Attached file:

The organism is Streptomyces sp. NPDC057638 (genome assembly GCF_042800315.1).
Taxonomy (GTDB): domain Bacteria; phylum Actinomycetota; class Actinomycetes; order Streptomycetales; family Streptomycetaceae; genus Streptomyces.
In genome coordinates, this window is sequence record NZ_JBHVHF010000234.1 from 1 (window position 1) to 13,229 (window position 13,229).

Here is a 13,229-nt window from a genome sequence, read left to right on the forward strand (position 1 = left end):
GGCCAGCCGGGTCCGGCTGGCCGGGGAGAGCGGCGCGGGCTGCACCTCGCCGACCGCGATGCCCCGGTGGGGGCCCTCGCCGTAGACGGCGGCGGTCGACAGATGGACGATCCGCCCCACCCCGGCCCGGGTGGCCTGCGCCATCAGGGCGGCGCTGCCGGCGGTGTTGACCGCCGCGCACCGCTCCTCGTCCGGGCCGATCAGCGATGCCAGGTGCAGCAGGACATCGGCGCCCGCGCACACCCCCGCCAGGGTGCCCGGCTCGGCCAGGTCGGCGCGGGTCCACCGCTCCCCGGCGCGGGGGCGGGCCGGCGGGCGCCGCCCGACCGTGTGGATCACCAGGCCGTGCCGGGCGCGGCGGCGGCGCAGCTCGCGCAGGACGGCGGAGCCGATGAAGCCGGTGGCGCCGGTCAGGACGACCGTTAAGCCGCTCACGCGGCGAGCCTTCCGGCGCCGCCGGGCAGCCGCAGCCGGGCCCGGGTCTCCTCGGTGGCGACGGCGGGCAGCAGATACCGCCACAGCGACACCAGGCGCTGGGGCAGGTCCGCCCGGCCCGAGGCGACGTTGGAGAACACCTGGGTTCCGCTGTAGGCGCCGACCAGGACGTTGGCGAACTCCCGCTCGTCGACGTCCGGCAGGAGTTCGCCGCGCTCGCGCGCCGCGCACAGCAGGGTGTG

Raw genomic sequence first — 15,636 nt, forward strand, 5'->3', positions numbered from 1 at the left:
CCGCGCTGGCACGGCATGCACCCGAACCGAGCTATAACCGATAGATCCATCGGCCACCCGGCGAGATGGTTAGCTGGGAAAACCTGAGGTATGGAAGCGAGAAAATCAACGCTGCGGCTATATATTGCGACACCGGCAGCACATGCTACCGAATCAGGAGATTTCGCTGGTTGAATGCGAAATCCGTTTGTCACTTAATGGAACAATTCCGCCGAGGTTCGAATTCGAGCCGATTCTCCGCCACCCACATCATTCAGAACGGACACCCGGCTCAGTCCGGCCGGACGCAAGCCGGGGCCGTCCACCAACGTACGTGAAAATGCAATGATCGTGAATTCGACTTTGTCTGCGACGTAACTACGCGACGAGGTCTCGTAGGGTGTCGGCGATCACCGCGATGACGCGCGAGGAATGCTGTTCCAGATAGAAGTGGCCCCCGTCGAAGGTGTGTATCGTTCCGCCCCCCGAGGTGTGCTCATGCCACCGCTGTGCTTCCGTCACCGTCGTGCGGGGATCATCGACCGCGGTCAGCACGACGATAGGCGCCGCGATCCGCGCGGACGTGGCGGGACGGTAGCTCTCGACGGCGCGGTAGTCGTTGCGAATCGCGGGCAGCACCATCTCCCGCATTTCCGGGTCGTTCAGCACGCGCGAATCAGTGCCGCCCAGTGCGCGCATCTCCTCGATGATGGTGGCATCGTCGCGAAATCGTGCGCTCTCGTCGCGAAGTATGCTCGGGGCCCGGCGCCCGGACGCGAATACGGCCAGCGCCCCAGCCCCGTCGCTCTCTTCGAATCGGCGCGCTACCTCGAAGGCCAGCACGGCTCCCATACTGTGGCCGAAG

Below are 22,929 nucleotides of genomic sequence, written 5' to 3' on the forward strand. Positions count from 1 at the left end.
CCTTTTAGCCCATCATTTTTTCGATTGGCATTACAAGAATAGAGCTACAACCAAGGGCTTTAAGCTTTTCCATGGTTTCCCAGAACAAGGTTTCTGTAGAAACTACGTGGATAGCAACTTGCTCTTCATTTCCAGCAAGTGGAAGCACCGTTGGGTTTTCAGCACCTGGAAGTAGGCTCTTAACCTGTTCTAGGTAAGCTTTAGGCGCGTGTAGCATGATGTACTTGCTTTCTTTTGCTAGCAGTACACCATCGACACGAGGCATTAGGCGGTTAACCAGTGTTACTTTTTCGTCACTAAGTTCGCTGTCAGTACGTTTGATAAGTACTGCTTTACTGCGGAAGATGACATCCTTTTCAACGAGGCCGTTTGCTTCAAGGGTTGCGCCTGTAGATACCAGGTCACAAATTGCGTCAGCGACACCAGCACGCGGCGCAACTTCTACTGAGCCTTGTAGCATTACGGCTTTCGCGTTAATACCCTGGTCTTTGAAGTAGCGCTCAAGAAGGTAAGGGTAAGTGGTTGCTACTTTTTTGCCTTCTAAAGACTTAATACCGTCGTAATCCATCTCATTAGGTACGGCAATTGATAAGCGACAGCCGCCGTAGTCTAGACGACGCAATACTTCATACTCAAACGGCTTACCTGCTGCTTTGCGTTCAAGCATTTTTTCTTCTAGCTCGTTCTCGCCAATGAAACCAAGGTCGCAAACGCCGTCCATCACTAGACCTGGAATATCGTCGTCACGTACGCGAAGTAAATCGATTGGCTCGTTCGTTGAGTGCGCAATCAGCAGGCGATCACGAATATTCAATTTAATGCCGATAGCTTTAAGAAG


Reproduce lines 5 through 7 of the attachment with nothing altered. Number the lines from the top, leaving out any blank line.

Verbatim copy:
GGCCAGCCGGGTCCGGCTGGCCGGGGAGAGCGGCGCGGGCTGCACCTCGCCGACCGCGATGCCCCGGTGGGGGCCCTCGCCGTAGACGGCGGCGGTCGACAGATGGACGATCCGCCCCACCCCGGCCCGGGTGGCCTGCGCCATCAGGGCGGCGCTGCCGGCGGTGTTGACCGCCGCGCACCGCTCCTCGTCCGGGCCGATCAGCGATGCCAGGTGCAGCAGGACATCGGCGCCCGCGCACACCCCCGCCAGGGTGCCCGGCTCGGCCAGGTCGGCGCGGGTCCACCGCTCCCCGGCGCGGGGGCGGGCCGGCGGGCGCCGCCCGACCGTGTGGATCACCAGGCCGTGCCGGGCGCGGCGGCGGCGCAGCTCGCGCAGGACGGCGGAGCCGATGAAGCCGGTGGCGCCGGTCAGGACGACCGTTAAGCCGCTCACGCGGCGAGCCTTCCGGCGCCGCCGGGCAGCCGCAGCCGGGCCCGGGTCTCCTCGGTGGCGACGGCGGGCAGCAGATACCGCCACAGCGACACCAGGCGCTGGGGCAGGTCCGCCCGGCCCGAGGCGACGTTGGAGAACACCTGGGTTCCGCTGTAGGCGCCGACCAGGACGTTGGCGAACTCCCGCTCGTCGACGTCCGGCAGGAGTTCGCCGCGCTCGCGCGCCGCGCACAGCAGGGTGTG

Raw genomic sequence first — 15,636 nt, forward strand, 5'->3', positions numbered from 1 at the left:
CCGCGCTGGCACGGCATGCACCCGAACCGAGCTATAACCGATAGATCCATCGGCCACCCGGCGAGATGGTTAGCTGGGAAAACCTGAGGTATGGAAGCGAGAAAATCAACGCTGCGGCTATATATTGCGACACCGGCAGCACATGCTACCGAATCAGGAGATTTCGCTGGTTGAATGCGAAATCCGTTTGTCACTTAATGGAACAATTCCGCCGAGGTTCGAATTCGAGCCGATTCTCCGCCACCCACATCATTCAGAACGGACACCCGGCTCAGTCCGGCCGGACGCAAGCCGGGGCCGTCCACCAACGTACGTGAAAATGCAATGATCGTGAATTCGACTTTGTCTGCGACGTAACTACGCGACGAGGTCTCGTAGGGTGTCGGCGATCACCGCGATGACGCGCGAGGAATGCTGTTCCAGATAGAAGTGGCCCCCGTCGAAGGTGTGTATCGTTCCGCCCCCCGAGGTGTGCTCATGCCACCGCTGTGCTTCCGTCACCGTCGTGCGGGGATCATCGACCGCGGTCAGCACGACGATAGGCGCCGCGATCCGCGCGGACGTGGCGGGACGGTAGCTCTCGACGGCGCGGTAGTCGTTGCGAATCGCGGGCAGCACCATCTCCCGCATTTCCGGGTCGTTCAGCACGCGCGAATCAGTGCCGCCCAGTGCGCGCATCTCCTCGATGATGGTGGCATCGTCGCGAAATCGTGCGCTCTCGTCGCGAAGTATGCTCGGGGCCCGGCGCCCGGACGCGAATACGGCCAGCGCCCCAGCCCCGTCGCTCTCTTCGAATCGGCGCGCTACCTCGAAGGCCAGCACGGCTCCCATACTGTGGCCGAAG